WADA Executive Committee and Foundation Board Advance Closer to Final Revision of the World Anti-Doping Code
The World Anti-Doping Agency (WADA) today made significant strides in strengthening the global fight against doping in sport during the Agency’s Executive Committee and Foundation Board meetings held in Montreal.
The meetings focused chiefly on the proposed amendments to the World Anti-Doping Code (Code)—the core document adopted in 2003 by the Sport Movement and Governments of the world as the framework for the global harmonized fight against doping in sport—in the context of the Code Review & Consultation with stakeholders which commenced in early 2006, includes three stages of consultation and will conclude at the Third World Conference on Doping in Sport to take place in Madrid, Spain, on 15-17 November 2007.
“The Code represents a unique and unprecedented triumph of Sport and Government joining forces to address a critical problem threatening public health and the integrity of sport,” said WADA President Richard W. Pound. “Now, with several years of practical implementation and experience, we are working with stakeholders in the enhancement of its provisions for an even more robust anti-doping system worldwide. Our goal is a system that is both firm and fair.”
The Executive Committee and Foundation Board provided their feedback on the second working draft revision of the Code and certain provisions that would help to strengthen the anti-doping fight—for example, the call to increase sanctions in doping cases involving certain “aggravating circumstances” such as being part of a larger doping scheme or the athlete having used multiple prohibited substances.
This feedback will be incorporated into the next draft to be sent to stakeholders in June 2007, which will begin the third and final consultation phase. The final draft Code will be presented to the Foundation Board for approval at its meeting in November in Madrid.
Government Role in the Fight Against Doping
The importance of governments’ active engagement in anti-doping was also highlighted during the meetings.
“There is a universal recognition among governments now that doping is a serious threat to public health,” said Pound. “This is demonstrated by a range of government actions, including the remarkably swift ratification of the UNESCO International Convention against Doping in Sport, the timely fulfillment of contribution commitments to WADA, and the expanding engagement of countries in anti-doping either through national or regional programs, among other important activities.”
The UNESCO Convention, the tool by which countries align domestic policies with the Code, is the quickest UNESCO treaty ever to be drafted and the quickest to be ratified. It came into force on February 1, 2007, and currently 52 governments have completed formal ratification of the treaty.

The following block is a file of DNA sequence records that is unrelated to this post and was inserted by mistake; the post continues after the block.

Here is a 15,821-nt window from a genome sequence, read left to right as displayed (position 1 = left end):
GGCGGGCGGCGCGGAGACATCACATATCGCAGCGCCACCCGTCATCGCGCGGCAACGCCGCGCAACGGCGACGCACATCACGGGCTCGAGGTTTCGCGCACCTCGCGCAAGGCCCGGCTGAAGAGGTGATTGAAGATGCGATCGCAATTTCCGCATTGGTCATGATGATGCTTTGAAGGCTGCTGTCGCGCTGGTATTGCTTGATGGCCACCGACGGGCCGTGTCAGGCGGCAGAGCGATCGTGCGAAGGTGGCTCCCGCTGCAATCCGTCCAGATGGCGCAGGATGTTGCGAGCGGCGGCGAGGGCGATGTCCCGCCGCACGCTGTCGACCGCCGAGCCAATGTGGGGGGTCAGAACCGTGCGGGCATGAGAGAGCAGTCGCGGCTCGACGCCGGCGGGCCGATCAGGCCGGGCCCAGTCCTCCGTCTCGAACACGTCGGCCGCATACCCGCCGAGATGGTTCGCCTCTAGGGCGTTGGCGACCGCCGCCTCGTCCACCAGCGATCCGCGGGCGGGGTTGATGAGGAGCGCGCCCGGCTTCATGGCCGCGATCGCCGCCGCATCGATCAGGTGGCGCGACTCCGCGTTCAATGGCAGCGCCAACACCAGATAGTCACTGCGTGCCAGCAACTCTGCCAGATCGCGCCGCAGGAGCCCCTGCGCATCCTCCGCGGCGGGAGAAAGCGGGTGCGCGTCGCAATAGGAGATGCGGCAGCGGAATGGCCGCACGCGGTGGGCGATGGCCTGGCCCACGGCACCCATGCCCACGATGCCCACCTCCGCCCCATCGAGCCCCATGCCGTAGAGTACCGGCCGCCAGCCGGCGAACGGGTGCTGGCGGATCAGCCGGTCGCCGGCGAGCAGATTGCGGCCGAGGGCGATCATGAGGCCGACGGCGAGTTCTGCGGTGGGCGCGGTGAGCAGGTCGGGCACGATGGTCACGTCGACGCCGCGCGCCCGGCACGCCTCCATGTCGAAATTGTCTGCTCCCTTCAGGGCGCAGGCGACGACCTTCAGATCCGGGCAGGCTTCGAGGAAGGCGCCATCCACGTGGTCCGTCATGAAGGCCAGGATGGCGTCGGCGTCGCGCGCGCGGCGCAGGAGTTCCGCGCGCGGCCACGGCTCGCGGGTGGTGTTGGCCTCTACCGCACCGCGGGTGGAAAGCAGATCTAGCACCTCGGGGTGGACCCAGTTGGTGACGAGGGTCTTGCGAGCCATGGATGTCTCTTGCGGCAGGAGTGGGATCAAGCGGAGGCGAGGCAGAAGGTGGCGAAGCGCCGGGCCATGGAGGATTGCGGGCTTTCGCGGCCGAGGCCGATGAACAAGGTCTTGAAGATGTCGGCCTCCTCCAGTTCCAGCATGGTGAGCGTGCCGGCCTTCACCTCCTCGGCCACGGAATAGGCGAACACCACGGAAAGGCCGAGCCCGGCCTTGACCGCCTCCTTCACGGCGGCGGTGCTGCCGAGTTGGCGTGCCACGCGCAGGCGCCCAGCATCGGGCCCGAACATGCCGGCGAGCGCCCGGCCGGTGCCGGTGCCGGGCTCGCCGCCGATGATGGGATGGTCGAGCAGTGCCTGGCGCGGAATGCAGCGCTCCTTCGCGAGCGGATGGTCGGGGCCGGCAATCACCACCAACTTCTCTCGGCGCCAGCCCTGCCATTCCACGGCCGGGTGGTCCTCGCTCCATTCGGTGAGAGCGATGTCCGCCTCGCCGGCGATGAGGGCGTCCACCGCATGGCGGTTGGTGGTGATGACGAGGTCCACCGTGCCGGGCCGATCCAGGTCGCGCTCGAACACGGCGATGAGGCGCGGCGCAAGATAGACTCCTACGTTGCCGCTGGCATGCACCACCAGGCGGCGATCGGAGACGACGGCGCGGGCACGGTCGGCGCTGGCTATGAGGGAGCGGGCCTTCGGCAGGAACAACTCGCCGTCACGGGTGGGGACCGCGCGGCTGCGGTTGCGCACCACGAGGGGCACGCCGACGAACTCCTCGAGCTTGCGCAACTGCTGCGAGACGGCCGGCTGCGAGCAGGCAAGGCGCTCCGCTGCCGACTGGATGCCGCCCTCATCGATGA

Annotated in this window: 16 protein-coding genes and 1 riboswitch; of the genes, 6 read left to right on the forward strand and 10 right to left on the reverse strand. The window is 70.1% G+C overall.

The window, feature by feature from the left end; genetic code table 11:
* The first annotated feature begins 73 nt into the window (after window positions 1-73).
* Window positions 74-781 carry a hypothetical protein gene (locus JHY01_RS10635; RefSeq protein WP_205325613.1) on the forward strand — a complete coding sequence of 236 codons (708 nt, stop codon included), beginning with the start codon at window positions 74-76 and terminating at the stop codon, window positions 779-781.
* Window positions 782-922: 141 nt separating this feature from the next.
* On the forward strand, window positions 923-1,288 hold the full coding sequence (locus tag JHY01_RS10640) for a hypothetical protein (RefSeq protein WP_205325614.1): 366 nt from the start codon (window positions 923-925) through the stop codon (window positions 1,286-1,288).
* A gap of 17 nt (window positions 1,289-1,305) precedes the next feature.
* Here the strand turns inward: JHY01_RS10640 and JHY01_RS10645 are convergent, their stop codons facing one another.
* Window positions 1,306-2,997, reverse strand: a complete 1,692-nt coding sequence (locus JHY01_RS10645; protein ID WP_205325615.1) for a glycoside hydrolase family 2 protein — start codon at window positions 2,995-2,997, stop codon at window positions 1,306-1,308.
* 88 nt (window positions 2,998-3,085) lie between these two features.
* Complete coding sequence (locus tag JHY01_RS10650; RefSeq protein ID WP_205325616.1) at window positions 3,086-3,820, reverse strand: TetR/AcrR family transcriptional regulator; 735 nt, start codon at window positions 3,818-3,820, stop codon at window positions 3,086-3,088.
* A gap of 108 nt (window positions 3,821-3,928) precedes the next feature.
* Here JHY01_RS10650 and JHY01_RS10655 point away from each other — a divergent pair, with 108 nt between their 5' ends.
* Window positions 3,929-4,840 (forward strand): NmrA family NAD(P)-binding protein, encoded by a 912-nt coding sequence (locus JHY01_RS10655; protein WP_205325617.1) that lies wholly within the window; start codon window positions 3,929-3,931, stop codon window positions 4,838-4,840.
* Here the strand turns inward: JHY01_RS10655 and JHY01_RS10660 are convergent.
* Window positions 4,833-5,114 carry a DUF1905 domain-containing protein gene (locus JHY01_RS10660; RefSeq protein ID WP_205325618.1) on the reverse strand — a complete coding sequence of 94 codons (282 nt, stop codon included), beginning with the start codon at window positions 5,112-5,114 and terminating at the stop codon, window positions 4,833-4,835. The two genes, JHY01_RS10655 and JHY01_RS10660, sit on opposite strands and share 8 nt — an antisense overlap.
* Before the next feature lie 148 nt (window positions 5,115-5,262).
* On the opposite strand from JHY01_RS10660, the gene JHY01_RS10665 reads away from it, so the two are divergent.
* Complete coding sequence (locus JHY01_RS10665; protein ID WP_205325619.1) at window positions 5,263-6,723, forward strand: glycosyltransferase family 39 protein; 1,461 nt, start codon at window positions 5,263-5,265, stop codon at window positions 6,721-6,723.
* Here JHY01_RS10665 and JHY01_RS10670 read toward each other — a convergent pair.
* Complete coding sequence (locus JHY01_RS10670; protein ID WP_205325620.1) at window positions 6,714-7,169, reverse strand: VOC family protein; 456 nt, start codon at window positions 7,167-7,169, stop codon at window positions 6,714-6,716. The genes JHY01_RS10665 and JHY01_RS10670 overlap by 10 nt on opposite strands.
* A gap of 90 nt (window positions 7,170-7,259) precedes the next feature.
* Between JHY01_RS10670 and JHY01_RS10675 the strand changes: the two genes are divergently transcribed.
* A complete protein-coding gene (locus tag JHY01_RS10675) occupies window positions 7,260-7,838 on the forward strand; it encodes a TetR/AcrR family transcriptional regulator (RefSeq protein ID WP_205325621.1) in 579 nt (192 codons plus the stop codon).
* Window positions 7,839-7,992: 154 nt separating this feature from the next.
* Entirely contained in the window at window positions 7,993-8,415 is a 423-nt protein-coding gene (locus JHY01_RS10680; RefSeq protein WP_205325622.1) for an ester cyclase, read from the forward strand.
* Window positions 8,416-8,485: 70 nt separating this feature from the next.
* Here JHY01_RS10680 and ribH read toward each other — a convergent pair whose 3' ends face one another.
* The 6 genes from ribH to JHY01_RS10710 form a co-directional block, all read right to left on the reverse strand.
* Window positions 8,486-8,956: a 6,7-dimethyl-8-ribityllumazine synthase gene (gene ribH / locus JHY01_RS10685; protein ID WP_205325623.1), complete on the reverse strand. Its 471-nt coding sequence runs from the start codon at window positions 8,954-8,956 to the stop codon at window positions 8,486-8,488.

As of May 12, 2007, governments have fulfilled more than 88 percent of 2007 contributions, which is 10 percent above the contributions received by the same date in 2006.
WADA’s Anti-Doping Program Development has also built significant momentum in the establishment of Regional Anti-Doping Organizations (RADO) in areas of the world where there previously existed limited or no anti-doping activities. To date, 104 countries across 11 regions have joined in the fight against doping through WADA’s RADO development program, which is well on track to achieving the goal of worldwide engagement in the fight against doping in sport by 2010.
A report was given on the need to supplement the traditional strategies of research, testing and education, with an even more comprehensive and effective approach to combat doping.
WADA is looking at ways to intensify efforts targeting those who facilitate and encourage doping (the entourage and well-organized doping schemes) through investigatory work and coordination with sport organizations and with multiple government agencies such as customs, drug and law enforcement. WADA reported that it recently led two international symposia on Investigations involving the participation of national anti-doping organizations, the International Olympic Committee, International Federations, and government agencies. As a result, a Working Group has been formed to develop model protocols to facilitate cooperation and the sharing of information.
“We want to get to a position where an investigatory body, operating under its national laws, can work alongside and cooperate with sports authorities so that sports can proceed with the sports sanctions in a timely manner while government authorities enforce laws relating to the supply and manufacture of doping substances,” said WADA Director General David Howman.
It was also stressed that, in accordance with their UNESCO Convention obligations, governments must ensure that laws against the manufacture and distribution of doping substances are in place, the penalties for breaking these laws are sufficiently stringent and that the laws are enforced as such.
WADA received a report on the status of the Operation Puerto case—the Spanish authorities’ investigation into doping that followed seizure of prohibited substances and other material by the Spanish police in May 2006. On May 7, 2007, WADA was accepted as party to the proceedings and will now be given access to the files with the ability to intervene in the case. WADA will review the documents for elements which may be used for sports disciplinary purposes and will work with UCI. WADA also is filing an appeal against the decision of the Spanish judge to suspend the proceedings.
WADA also reviewed progress in another new anti-doping strategy—“Athlete’s Passport”—for the tracking biological data from athletes over a period of time in order to identify abnormal profiles and evidence of doping.
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